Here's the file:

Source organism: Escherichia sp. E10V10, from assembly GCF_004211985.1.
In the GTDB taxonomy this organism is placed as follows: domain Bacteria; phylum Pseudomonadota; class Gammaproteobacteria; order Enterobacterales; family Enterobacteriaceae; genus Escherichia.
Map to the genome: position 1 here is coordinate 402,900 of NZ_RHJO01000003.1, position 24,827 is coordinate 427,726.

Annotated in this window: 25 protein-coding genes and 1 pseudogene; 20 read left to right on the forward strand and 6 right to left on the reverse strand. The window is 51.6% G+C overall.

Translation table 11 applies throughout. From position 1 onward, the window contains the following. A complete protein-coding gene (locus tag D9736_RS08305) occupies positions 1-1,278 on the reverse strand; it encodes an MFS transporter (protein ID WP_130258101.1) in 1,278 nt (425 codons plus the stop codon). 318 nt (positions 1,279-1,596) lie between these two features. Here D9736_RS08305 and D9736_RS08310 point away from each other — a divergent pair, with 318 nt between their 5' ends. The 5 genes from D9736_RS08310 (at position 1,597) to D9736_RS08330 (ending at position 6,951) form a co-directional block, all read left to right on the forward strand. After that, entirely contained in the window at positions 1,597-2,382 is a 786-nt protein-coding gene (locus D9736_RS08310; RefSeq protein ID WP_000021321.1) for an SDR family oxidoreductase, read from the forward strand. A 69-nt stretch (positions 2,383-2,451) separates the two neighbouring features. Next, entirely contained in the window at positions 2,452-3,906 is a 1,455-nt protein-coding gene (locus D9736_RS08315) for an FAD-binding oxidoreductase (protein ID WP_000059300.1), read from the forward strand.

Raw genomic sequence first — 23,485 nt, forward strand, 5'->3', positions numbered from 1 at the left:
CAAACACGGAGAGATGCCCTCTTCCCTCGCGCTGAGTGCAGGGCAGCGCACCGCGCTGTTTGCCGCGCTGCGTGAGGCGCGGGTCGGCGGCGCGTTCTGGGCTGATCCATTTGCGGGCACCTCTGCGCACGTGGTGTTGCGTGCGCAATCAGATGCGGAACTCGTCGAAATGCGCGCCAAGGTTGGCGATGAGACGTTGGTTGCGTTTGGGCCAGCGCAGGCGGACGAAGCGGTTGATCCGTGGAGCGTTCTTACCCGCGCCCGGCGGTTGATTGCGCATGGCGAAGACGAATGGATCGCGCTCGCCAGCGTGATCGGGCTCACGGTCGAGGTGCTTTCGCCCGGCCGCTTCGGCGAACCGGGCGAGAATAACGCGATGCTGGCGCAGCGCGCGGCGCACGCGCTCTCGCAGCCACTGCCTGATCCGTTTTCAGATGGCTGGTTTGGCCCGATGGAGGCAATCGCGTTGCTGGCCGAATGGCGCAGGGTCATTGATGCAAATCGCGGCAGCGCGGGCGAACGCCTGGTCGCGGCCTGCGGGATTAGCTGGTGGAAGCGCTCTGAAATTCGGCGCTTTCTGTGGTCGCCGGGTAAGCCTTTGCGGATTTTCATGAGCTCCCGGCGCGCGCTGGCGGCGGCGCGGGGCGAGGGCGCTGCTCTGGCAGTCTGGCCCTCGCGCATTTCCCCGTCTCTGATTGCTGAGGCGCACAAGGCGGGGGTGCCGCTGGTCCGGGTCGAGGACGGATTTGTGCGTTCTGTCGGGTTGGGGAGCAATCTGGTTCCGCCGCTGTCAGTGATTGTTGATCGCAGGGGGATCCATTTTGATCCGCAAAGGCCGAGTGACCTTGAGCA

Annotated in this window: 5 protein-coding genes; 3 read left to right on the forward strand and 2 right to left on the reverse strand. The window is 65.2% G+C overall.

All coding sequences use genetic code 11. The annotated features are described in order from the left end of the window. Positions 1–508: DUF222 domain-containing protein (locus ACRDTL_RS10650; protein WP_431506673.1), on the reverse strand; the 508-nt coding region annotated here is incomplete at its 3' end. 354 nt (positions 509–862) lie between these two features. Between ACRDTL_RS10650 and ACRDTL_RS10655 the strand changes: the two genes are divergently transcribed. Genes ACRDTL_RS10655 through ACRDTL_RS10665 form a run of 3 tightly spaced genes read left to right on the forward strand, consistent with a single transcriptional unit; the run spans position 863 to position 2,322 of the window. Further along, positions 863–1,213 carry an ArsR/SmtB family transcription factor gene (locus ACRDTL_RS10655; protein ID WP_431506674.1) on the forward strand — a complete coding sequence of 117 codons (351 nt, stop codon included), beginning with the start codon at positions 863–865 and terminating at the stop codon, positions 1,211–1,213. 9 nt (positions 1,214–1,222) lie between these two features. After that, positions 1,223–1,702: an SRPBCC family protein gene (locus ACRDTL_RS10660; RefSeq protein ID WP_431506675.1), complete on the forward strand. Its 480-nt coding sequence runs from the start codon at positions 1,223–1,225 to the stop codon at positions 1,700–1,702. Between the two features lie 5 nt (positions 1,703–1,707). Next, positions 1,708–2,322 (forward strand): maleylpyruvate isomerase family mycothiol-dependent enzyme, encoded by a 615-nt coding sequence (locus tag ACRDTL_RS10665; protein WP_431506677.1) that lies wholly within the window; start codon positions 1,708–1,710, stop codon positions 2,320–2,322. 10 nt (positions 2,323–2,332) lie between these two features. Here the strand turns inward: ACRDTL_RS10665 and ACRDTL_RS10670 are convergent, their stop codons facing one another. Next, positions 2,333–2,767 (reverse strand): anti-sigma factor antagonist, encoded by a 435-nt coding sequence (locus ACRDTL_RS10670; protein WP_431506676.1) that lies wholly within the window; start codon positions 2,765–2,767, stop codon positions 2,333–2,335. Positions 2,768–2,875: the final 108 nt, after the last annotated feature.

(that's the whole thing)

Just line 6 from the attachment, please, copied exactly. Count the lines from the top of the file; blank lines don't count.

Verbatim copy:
Raw genomic sequence first — 23,485 nt, forward strand, 5'->3', positions numbered from 1 at the left: